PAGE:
One of the most famous stereotypes of America is her faith in the free economic market. For as long as anyone currently alive can remember, that the free market was the best of all possible economic systems has been conventional wisdom. Amy Dru Stanley’s book, From Bondage to Contract, goes back to the mid- to late-19th century to uncover the origins of this reliance on free markets and contracts. Not only does she study those origins, she exposes how those who did not benefit from contracts used the abolitionist language of free markets to push for an expansion of their own freedoms. After the emancipation of the slaves, many Americans assumed that the power of the free market would help spread freedom into areas previously held in bondage. Yet Stanley reminds us that wage workers, wives, ex-slaves, beggars and even prostitutes were not as free as was assumed. Large segments of the population were still facing severe limitations on personal freedom in the name of the free market, and began to agitate for their own freedom, often adopting the rhetoric of the abolitionists before and during the Civil War. Stanley’s argument also exposes the activist nature of city and state governments during the latter half of the 19th century in trying to shape the family household and cleaning off the city streets. Chock full of details and information, Stanley’s book is a legal history of the evolution of the idea of contract in the free market and the battle of civil rights in 19th century America. For all of the information presented by Stanley, the reader can recognize three distinct themes when they pull back enough to evaluate the book as a whole. First, Stanley spends the first portion of the book defining contracts and the use of free market language to undercut the slave economy of the southern United States. The second major theme of her work is how the concept of labor and whether or not it could be separated from a personality affected the household and gender roles. The final main theme deals with two major groups of people who lie outside of the traditional contract and labor system: beggars and prostitutes. Stanley shows how governments (city and state, mostly) tried to force them into the labor market while reconciling the apparent hypocrisy between coercion and the values of the free market. With such an ambitious project ahead of her, Stanley smartly began her work with the basic foundation of contract and free labor as it relates to the United States.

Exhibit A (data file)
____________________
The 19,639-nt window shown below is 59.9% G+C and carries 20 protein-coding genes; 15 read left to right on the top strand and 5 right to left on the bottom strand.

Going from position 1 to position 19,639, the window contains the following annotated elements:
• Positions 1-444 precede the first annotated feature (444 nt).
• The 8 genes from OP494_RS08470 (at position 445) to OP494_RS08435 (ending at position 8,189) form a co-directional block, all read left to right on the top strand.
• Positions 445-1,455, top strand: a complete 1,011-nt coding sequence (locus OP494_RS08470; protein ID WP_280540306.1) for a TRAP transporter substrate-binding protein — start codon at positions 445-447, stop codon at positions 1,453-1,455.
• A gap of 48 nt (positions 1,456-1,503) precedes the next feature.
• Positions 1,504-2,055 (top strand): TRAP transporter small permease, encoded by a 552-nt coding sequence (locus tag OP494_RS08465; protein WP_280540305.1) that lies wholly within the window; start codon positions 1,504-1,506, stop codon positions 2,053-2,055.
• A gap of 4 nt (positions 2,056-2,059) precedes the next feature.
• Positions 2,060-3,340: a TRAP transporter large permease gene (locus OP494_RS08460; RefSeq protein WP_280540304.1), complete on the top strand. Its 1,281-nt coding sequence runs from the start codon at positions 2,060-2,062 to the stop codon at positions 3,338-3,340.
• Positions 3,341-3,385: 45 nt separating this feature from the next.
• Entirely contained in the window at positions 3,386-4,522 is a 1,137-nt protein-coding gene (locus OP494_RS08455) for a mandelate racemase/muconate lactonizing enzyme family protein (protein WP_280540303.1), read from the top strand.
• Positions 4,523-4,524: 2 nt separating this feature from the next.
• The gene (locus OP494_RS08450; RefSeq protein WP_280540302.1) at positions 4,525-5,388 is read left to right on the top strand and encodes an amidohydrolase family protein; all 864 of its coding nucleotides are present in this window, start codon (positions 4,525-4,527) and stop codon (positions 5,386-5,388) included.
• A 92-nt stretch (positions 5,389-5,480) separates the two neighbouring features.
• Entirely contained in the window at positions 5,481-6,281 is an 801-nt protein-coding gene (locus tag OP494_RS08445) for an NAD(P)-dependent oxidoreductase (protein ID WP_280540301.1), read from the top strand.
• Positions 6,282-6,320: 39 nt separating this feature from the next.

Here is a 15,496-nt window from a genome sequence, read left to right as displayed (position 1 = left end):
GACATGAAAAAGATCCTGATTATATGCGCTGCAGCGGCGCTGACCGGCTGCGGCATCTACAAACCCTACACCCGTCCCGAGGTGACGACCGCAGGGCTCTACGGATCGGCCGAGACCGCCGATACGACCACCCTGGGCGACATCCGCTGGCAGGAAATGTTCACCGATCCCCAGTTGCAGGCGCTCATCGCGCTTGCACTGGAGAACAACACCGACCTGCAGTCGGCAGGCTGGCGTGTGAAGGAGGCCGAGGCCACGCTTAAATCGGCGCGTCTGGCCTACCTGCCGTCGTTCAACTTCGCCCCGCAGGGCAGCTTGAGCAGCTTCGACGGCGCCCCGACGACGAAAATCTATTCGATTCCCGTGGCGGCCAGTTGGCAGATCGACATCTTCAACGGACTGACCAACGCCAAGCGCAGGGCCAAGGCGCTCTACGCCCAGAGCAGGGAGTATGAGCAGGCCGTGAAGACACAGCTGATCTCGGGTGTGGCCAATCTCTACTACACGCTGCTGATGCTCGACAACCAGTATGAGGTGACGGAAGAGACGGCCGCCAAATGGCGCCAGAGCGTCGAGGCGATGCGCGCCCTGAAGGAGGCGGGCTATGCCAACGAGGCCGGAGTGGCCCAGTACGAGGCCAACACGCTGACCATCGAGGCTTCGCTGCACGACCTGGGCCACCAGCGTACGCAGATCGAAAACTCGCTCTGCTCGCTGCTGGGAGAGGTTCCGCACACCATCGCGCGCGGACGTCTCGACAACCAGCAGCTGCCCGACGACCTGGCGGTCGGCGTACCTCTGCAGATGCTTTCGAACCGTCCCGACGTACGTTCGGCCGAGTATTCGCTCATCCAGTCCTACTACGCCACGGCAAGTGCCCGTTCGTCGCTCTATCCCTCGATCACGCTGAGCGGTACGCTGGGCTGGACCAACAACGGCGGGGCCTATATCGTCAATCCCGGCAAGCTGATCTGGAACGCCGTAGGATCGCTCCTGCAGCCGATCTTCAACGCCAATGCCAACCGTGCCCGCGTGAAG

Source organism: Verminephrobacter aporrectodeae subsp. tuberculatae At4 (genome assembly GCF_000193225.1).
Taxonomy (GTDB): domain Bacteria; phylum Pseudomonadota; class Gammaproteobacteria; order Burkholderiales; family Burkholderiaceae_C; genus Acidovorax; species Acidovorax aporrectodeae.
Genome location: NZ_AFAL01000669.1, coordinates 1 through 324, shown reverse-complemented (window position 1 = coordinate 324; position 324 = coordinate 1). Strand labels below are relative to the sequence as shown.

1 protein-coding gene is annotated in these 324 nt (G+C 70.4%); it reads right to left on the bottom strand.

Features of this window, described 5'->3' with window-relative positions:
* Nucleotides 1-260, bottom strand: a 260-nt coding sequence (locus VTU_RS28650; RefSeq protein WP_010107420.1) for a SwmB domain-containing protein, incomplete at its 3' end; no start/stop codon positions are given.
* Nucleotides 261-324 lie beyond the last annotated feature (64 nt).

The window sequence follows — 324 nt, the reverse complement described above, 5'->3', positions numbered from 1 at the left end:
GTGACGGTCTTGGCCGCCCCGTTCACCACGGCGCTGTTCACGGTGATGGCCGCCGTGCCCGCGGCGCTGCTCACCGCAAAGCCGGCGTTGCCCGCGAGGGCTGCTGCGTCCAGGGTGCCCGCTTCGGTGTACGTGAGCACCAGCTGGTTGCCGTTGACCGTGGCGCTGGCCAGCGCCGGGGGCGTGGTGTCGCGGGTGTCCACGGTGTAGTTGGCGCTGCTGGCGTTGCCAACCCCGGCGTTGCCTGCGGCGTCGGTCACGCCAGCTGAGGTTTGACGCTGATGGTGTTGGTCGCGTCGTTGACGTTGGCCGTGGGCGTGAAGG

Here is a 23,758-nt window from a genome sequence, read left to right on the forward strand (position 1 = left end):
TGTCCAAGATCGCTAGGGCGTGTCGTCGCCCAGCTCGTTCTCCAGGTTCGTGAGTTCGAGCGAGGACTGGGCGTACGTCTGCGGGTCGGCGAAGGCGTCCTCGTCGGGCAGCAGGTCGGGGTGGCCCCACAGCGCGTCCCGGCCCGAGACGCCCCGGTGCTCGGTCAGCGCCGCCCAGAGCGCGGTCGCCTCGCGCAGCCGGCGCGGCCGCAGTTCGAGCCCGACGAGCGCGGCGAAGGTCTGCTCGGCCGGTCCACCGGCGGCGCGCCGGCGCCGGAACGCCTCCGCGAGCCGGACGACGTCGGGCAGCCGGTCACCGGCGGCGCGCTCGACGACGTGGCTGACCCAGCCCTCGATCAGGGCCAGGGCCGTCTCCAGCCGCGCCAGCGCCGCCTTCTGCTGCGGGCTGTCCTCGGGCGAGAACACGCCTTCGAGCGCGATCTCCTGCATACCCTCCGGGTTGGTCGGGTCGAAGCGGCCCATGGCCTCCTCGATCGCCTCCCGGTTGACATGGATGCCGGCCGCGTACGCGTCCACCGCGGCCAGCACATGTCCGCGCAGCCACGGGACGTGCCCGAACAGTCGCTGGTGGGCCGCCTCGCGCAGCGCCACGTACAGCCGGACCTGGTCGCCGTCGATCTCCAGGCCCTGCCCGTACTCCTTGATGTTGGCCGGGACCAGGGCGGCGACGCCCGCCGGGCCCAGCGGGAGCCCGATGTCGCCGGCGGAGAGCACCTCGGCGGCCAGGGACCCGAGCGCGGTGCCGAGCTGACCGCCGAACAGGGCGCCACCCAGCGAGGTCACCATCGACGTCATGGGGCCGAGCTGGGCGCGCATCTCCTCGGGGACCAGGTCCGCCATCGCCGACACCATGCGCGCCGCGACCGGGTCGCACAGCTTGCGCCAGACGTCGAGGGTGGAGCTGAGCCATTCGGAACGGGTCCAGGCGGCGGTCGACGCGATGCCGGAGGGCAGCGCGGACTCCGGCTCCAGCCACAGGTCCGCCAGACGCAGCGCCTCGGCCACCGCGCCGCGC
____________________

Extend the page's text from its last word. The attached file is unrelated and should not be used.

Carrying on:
Stanley traces the evolution of the idea of contract, rising through the idea of a religious compact in the 17th century, through the political contract and the social contract. In the 1600s the initial contract was between the Puritans and the State, but one hundred years later contract had evolved into a mostly economic exchange. In America, the idea that a populace enters a contract with an all-powerful government lost ground in favor of the “voluntary association created by citizens equal under the law, a compact guaranteeing inalienable individual rights as well as the private contract relations arising from those rights.” The idea of the labor contract originally emerged as a contract between equals, a straight exchange of one item (labor) for another (pay). But John Stuart Mills noted that labor wages did not equal the item produced or the effort that went into creating it. In fact, laborers were receiving significantly less than an equal exchange through their contracts. Others argued that such contracts did not have to be an equal exchange. The key point of the contract was that it would be entirely voluntary. As long as no fraud was carried out there was nothing wrong with an unbalanced contract. In the early days the wage contract transferred authority as well as a good or service. Such a contract established a domestic relationship between the wage earner and their employer, though this facet did not last long after the emancipation of the slaves. A clear master-servant relationship, at least in the North among white people, would not be desired in the eyes of Americans.